The BoJ signals a pickup in Japanese consumption

Chris Scicluna
Emily Nicol

BoJ consumption index suggests decent Japanese spending growth in November
Contrasting with last week’s softer Japanese household spending report, today’s Bank of Japan’s consumption activity index suggested another month of solid growth in November. In particular, total expenditure rose for the third consecutive month, by 2.4%M/M, to leave it trending in the first two months of Q4 almost 5% higher than the Q3 average. While the pickup was broad-based, it was again led by services (3.4%M/M), with spending on such activity on average in October and November more than 7% higher than in Q3. But while spending on durable goods also rose for the second successive month (2.2%M/M), it was still below the Q3 average. And spending on both still remains considerably lower than the pre-pandemic level.

BoJ consumer survey reports greater optimism amid higher inflation expectations
The BoJ’s latest quarterly consumer opinion survey also published today suggested a marked improvement in the current economic situation with the relevant index the highest since the onset of the pandemic. Moreover, consumers were notably more upbeat about the year ahead, with the respective diffusion index recording the first positive reading since Q213. But perhaps most noteworthy in today’s survey was the inflation outlook. Indeed, the share of households assessing prices to have risen over the past year rose to more than three-quarters, from a little more than 60% in September and 55% in June. And almost 80% of respondents expected prices to rise further over the coming year. Indeed, the survey suggested that the median forecast for the headline CPI rate in twelve months’ time jumped to 5.0%Y/Y, compared with 3%Y/Y in September. While that’s an unrealistic expectation given that Japan’s headline CPI rate stood at just 0.6%Y/Y in November, the BoJ might well take some comfort in this rise in inflation expectations, even if only one-fifth of the respondents indicated that they had heard of the BoJ’s price stability target.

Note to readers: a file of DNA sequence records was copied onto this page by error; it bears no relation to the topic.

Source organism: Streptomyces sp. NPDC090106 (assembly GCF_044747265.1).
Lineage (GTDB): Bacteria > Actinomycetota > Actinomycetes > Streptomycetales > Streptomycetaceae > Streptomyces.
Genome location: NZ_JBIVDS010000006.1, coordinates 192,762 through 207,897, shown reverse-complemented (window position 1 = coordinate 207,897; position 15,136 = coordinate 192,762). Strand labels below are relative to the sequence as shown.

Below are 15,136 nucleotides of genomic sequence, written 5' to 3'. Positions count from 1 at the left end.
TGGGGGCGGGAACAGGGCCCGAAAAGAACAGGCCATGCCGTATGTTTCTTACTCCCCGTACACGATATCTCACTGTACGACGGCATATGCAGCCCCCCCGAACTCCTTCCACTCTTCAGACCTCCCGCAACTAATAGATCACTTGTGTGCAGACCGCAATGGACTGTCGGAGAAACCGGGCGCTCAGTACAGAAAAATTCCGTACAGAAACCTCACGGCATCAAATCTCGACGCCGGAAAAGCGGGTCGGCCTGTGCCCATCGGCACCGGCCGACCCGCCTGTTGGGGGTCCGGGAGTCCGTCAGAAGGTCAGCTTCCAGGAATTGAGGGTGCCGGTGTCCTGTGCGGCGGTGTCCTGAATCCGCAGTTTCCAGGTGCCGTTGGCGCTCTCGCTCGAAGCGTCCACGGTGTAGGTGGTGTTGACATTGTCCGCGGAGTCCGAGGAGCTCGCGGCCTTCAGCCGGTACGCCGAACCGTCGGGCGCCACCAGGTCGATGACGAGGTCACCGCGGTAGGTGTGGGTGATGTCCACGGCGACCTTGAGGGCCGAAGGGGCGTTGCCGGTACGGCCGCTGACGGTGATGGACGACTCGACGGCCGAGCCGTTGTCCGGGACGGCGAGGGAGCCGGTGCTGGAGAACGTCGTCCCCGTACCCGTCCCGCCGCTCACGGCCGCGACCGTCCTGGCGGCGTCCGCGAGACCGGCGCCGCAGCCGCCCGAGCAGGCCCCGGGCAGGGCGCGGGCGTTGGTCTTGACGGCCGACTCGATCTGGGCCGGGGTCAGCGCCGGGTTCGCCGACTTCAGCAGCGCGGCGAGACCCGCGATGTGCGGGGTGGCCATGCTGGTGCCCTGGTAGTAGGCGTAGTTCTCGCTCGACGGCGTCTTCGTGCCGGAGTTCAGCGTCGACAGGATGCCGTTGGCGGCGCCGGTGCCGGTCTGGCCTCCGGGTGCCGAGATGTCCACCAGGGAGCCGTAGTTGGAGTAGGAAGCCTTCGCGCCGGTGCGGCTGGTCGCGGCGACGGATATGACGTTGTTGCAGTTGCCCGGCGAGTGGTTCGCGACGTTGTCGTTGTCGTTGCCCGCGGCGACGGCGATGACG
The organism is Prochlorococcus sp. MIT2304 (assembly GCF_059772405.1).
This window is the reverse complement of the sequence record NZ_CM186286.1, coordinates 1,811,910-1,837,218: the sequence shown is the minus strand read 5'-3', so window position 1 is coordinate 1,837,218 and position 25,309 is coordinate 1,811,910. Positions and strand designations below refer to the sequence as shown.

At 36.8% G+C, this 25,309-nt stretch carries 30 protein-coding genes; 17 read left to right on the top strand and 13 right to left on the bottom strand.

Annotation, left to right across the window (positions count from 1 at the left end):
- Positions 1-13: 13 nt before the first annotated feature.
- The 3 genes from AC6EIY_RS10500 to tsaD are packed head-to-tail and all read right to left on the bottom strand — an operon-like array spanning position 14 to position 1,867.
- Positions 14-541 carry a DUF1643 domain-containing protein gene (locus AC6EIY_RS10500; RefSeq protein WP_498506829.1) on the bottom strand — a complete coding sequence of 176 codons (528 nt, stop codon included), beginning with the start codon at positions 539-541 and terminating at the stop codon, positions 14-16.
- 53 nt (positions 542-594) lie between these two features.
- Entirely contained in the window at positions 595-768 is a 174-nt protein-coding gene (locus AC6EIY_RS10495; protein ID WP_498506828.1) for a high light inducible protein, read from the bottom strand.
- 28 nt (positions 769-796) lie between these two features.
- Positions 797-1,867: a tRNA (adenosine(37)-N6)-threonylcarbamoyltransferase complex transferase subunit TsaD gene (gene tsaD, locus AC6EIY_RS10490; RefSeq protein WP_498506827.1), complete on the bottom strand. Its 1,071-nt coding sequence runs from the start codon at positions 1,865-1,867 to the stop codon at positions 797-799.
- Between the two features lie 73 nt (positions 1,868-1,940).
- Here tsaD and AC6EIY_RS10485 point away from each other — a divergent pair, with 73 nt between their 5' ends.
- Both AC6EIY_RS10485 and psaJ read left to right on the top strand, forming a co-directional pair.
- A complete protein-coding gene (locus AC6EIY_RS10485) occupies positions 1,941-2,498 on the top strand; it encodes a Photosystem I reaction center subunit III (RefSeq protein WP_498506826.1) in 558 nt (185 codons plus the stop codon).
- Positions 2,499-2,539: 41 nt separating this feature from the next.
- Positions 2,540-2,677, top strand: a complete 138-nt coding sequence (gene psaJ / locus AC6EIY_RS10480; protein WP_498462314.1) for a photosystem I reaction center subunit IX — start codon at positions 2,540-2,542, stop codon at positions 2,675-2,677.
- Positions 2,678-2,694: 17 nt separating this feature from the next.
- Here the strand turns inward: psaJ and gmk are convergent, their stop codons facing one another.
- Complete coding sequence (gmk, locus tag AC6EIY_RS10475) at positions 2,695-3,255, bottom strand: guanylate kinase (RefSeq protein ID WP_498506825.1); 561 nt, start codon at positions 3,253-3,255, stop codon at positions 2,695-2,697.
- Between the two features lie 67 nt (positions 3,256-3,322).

UK spending on the high street appears to hold up relatively well at the end of the year
Despite the surge in coronavirus cases and new pandemic guidance in England from the middle of the month, today’s BRC retail sales monitor suggested that UK retail sales held up relatively well at the end of last year, with total sales up 2.1%Y/Y in December (up 0.6%Y/Y on a like-for-like basis). Admittedly, this was notably softer than the 5%Y/Y (1.8%Y/Y on a like-for-like basis) increase seen in November when consumers appeared to bring forward much of their Christmas shopping to take advantage of Black Friday deals and try to avoid any potential shortages over the festive period. As such, while online sales likely rose in December, we continue to expect the official adjusted retail sales numbers for that month (data due 21 January) to post a moderate decline following monthly growth of almost 1½%M/M in November.

Today’s Barclaycard spending report was broadly encouraging nevertheless, with spending on credit cards up 12.2% in the period 20 November to 24 December compared with the same period in 2019 ahead of the pandemic. Spending on essentials reportedly rose 13.7% with spending on non-essentials up 11.5% on the same basis. But certain consumer-facing services were inevitably hit, with particular weakness in spending at restaurants (-14.4%) and on travel (-33.5%).

Spanish IP jumps to highest level since August 2019
Contrasting with the weakness in Germany and France reported last week, Spain’s industrial production data in November massively exceeded expectations. Total output jumped 4.5%M/M, the most since the initial rebound at the onset of the pandemic, to the highest level since August 2019. And the strength was broad based, with the strongest growth in production of pharmaceuticals (a huge 21.6%M/M), machinery and equipment (6.3%M/M) and electronic items (5.9%M/M). Production of autos remained subdued (0.5%M/M) to be still 24% lower than the pre-pandemic level.

Looking ahead, Italian retail sales data for November are due this morning, as is the latest BoF business sentiment survey, which will provide an update on the Bank’s estimate for French GDP growth in Q4 (previous estimate around 0.75%Q/Q). Aggregate euro area IP data for November are due tomorrow.

All eyes on Jay Powell hearing in Congress
The main focus in the major economies today will be Jay Powell’s appearance before the Senate Banking Committee at his nomination hearing for his proposed second term as Fed Chair. He seems bound to be re-appointed but will nevertheless be pressed for his views and his comments will be watched closely by the market for any additional hints on the future path of rates and likely timing and extent of future quantitative tightening after last week’s hawkish FOMC minutes. In terms of US data, the NFIB small business optimism survey for December is scheduled for release this morning.

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